Combine those concepts with her approach to organizing clothes, and frankly, I'm astonished at the difference in my home in just the last three days. As I job-search in earnest, I'm starting to feel a little guilty about all the things I didn't accomplish while staying home these last three years (cuz, you know, I wasn't busy from dawn til dusk as it was!). So I'm trying to clear things out in anticipation of truly never having the time to do it again.

Have you read The Lifechanging Magic of Tidying Up? What did you think of it?

Friday, November 13, 2015

Back on the market

Peanut and I have decided to radically shake up our lives. I suppose there are a couple ways we could do this, but we decided to go for the one that will (hopefully) have the best long-term impact on our finances.

I'm going back to work.

Staying home with kids was always only a temporary plan, made necessary by Pickle's health issues. As those have resolved themselves, I've wondered how I would know when the time would be right for me to go back.

The reality is, it'll never be right. Someone will always be too small or daycare will always be too expensive or it will always be easier for me to be home to have dinner on the table. But I'm not fulfilled staying home - heck, some days I'm not even happy to be here, and Peanut has carried the burden of supporting all of us without the freedom to take some career risks himself.

It'll be big changes, for sure. And who knows how long it will take for me to find the right job. I've found some that seem perfect on paper, and I've had two interviews, so that's promising. I've started researching child care. I've started thinking about what can be outsourced (housecleaning?) and how our routines can be altered. I've started daydreaming about talking to other adults on a regular basis.

I'm trying not to get my hopes up too much in case the job search takes a while, but I'm excited about the future! (And, yeah, this is why we're keeping the old Mazda for now - we each need a vehicle that can transport children if they're going to be in daycare.)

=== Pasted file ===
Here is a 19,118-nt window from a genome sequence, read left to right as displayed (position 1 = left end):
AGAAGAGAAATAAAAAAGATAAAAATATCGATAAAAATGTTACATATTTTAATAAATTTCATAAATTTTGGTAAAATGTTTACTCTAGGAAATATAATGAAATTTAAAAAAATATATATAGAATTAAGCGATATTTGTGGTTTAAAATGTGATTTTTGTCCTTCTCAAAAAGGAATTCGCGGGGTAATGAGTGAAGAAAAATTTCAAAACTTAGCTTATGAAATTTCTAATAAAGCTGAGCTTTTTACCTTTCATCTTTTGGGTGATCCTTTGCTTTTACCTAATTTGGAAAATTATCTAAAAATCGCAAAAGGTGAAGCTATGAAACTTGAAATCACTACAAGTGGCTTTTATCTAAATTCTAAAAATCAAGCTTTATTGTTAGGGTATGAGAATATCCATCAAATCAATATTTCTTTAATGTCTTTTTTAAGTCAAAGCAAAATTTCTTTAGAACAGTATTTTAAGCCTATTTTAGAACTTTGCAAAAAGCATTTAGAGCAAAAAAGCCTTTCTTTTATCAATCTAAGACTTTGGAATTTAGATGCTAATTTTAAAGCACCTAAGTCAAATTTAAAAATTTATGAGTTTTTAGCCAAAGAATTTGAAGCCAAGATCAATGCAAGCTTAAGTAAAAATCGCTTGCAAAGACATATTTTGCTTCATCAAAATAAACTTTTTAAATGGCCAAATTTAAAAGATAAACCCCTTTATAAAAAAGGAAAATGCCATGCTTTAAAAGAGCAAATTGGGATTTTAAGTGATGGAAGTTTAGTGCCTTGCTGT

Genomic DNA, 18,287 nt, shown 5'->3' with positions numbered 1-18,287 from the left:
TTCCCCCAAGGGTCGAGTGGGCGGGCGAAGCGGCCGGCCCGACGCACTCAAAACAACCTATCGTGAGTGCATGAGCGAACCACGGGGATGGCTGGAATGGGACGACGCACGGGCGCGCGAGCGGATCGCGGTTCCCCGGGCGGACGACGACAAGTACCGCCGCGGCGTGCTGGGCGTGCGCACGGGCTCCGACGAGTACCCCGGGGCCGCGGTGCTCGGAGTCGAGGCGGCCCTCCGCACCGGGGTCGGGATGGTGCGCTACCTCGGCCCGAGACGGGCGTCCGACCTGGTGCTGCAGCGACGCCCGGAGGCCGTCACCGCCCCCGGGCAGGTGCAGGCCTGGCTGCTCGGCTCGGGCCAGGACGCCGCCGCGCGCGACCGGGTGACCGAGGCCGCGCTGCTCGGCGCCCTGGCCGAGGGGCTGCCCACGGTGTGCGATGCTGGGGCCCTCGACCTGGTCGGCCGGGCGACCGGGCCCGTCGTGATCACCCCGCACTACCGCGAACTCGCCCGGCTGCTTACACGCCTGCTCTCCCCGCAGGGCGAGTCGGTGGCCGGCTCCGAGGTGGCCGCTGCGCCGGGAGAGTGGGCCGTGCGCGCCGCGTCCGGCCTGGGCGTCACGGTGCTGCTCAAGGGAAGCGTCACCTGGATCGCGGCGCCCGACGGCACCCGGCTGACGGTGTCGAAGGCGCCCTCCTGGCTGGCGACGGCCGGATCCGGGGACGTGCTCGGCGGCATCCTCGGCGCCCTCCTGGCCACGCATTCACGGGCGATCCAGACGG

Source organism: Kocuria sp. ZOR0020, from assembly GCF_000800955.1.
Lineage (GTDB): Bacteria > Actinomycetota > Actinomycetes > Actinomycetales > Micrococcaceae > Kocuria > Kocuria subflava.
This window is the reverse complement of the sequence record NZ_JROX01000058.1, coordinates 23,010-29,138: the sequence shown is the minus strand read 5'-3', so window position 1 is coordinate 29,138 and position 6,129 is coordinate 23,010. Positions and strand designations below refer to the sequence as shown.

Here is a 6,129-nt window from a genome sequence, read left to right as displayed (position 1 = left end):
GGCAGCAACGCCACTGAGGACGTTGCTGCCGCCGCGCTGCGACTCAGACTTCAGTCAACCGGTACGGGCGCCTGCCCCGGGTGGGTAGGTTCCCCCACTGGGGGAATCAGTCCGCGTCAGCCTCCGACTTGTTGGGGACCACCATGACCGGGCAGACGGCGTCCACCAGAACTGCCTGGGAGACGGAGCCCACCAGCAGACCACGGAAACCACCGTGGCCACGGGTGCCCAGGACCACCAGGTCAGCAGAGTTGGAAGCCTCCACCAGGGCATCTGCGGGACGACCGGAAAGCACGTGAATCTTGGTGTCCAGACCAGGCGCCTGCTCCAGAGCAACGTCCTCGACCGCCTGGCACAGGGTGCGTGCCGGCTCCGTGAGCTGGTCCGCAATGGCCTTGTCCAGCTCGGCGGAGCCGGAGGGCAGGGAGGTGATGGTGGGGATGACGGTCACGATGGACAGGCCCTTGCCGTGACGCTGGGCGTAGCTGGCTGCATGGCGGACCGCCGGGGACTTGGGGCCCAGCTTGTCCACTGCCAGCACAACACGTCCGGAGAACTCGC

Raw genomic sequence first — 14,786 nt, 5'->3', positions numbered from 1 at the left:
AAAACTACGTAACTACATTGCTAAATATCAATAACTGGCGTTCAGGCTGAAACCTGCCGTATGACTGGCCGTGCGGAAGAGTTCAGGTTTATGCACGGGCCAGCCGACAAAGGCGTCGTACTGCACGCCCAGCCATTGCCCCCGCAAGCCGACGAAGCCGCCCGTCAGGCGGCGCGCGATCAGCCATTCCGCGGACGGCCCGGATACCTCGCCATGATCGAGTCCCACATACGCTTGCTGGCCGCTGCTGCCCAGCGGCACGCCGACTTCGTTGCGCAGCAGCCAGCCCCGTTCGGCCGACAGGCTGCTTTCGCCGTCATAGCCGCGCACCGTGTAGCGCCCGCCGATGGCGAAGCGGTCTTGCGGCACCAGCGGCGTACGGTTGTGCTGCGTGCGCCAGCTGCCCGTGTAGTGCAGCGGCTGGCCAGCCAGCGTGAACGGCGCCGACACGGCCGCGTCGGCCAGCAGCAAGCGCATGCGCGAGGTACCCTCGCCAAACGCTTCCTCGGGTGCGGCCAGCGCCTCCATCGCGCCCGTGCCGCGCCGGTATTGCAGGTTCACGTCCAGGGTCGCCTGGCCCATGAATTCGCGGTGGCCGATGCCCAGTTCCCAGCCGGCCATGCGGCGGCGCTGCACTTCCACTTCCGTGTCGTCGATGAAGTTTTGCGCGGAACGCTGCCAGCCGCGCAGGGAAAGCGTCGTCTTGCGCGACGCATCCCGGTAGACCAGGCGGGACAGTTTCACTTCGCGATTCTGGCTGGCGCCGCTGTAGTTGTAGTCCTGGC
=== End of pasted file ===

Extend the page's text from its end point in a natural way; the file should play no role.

Tuesday, November 10, 2015

Shiny New Car! Part II: The Happy Ending

So, after we realized that the Mazda5 was not the car for us, we went to a couple of new car dealers to just see what was out there (new dealers mainly because they were the ones open on a Saturday night when we decided to do this. We never considered buying an actual new car.).

That gave me some ideas, but then a few days later I had the chance to drop the kids off with my mother-in-law and go to a CarMax. I had poked around their website and liked that they had a bunch of makes and models available to see all in one place, and (ha!) most of their vehicles are previous rental vehicles so they were exactly what we were looking for.

(Just to head this off, this is also not a sponsored post, but I'm a pretty happy customer.)

I went in and had a chat with the salesperson, who told me up front that he gets paid a flat rate per each vehicle sale, as opposed to a higher commission for a fancier car and a lower commission for a more basic car.

We walked around and sat in a bunch of different cars, and test drove a couple. I liked two of them, and arranged for Peanut to come in that evening and test drive those two and see what he liked. They were about $5,000 apart in price, with the more expensive one right at the top of our price range. He ended up test driving only the less expensive one (a Rav4), liked it fine, and we bought it.

I wish it was that simple - it was a mountain of paperwork that took forever while I fed Pickle treats out of the vending machine and my mother-in-law drove Baby Bear around in circles in the parking lot so he'd stay asleep. I hope to never finance a car ever again simply for how long the process took!

Because, yeah, we did finance part of it. We put down $5,000 of the total cost (it was right around $18,000) and financed the rest at the lowest interest rate our sales person had seen in months (1.95%!). We also upgraded to a remote starter, which is simply astonishing in how it has made my life wonderful (and it's not even that cold yet!). We had it checked out by our personal mechanic during the five day period when we could return it with no consequences, and it got a clean bill of health, although I did end up having to take it back in the first month to have a tire patched (luckily the tire pressure light had come on during Peanut's test drive, so it was fixed as a warranty issue).

All in all, it was a great experience. And even better, I really like the car - it's so much easier to get the kids in and out of the car seats, it feels safer and sturdier, it gets really good gas mileage, it fits all my stuff in it, and there's more leg room up front. And the remote starter! How wonderful to start my car from the house, and dash the kids out there after it's all warm. Brilliant.